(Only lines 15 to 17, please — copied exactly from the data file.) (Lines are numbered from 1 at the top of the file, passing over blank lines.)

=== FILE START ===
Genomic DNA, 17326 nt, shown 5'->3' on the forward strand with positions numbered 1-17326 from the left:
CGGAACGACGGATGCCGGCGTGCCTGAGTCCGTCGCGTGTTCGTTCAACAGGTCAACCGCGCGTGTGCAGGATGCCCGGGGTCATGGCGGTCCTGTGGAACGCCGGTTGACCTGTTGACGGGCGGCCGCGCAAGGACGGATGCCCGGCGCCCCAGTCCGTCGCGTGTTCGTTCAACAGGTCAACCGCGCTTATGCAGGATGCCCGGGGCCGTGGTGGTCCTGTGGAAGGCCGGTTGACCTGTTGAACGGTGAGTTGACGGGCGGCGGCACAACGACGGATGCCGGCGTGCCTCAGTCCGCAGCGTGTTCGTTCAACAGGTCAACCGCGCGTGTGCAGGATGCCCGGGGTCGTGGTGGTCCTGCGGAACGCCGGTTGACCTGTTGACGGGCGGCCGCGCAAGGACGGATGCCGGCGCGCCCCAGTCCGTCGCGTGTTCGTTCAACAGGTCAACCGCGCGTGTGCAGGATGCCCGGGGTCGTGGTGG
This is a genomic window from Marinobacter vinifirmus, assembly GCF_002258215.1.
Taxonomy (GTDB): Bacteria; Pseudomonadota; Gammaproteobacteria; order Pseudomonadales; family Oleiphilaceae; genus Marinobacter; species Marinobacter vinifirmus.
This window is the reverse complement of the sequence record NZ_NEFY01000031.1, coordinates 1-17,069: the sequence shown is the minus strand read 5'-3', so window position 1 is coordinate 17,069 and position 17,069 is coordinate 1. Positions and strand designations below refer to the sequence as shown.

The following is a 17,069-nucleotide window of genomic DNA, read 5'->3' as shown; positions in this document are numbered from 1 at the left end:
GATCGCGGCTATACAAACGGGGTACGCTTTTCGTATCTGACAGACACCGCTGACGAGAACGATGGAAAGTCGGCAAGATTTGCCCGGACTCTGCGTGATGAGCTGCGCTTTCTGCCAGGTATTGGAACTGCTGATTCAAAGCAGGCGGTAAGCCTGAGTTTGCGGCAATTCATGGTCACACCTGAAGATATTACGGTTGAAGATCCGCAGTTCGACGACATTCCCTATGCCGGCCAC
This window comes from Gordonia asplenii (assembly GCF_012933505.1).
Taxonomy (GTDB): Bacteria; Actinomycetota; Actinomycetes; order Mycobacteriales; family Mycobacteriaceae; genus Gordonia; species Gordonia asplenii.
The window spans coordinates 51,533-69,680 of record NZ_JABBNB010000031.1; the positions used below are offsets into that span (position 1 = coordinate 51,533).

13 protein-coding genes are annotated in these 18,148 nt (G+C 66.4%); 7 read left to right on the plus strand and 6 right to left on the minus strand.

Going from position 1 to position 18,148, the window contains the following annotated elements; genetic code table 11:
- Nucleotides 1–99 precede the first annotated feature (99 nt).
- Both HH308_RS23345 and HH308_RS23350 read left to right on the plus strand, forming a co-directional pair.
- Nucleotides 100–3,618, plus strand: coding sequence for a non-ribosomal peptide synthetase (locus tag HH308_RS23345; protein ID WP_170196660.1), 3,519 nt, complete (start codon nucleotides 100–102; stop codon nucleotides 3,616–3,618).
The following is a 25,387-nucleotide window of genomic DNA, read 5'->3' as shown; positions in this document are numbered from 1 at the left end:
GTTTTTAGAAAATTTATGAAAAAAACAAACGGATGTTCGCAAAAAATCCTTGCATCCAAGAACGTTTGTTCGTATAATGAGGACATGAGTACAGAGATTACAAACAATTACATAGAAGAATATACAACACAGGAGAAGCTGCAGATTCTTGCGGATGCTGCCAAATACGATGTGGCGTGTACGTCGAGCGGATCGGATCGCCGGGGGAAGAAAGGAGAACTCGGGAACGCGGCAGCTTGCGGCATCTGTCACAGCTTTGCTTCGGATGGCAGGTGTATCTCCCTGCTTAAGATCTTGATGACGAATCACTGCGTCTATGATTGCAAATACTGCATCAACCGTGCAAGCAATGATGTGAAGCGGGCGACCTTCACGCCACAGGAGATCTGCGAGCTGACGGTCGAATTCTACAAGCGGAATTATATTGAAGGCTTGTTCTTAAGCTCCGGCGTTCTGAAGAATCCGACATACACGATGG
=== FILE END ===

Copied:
- Nucleotides 100–3,618, plus strand: coding sequence for a non-ribosomal peptide synthetase (locus tag HH308_RS23345; protein ID WP_170196660.1), 3,519 nt, complete (start codon nucleotides 100–102; stop codon nucleotides 3,616–3,618).
The following is a 25,387-nucleotide window of genomic DNA, read 5'->3' as shown; positions in this document are numbered from 1 at the left end:
GTTTTTAGAAAATTTATGAAAAAAACAAACGGATGTTCGCAAAAAATCCTTGCATCCAAGAACGTTTGTTCGTATAATGAGGACATGAGTACAGAGATTACAAACAATTACATAGAAGAATATACAACACAGGAGAAGCTGCAGATTCTTGCGGATGCTGCCAAATACGATGTGGCGTGTACGTCGAGCGGATCGGATCGCCGGGGGAAGAAAGGAGAACTCGGGAACGCGGCAGCTTGCGGCATCTGTCACAGCTTTGCTTCGGATGGCAGGTGTATCTCCCTGCTTAAGATCTTGATGACGAATCACTGCGTCTATGATTGCAAATACTGCATCAACCGTGCAAGCAATGATGTGAAGCGGGCGACCTTCACGCCACAGGAGATCTGCGAGCTGACGGTCGAATTCTACAAGCGGAATTATATTGAAGGCTTGTTCTTAAGCTCCGGCGTTCTGAAGAATCCGACATACACGATGG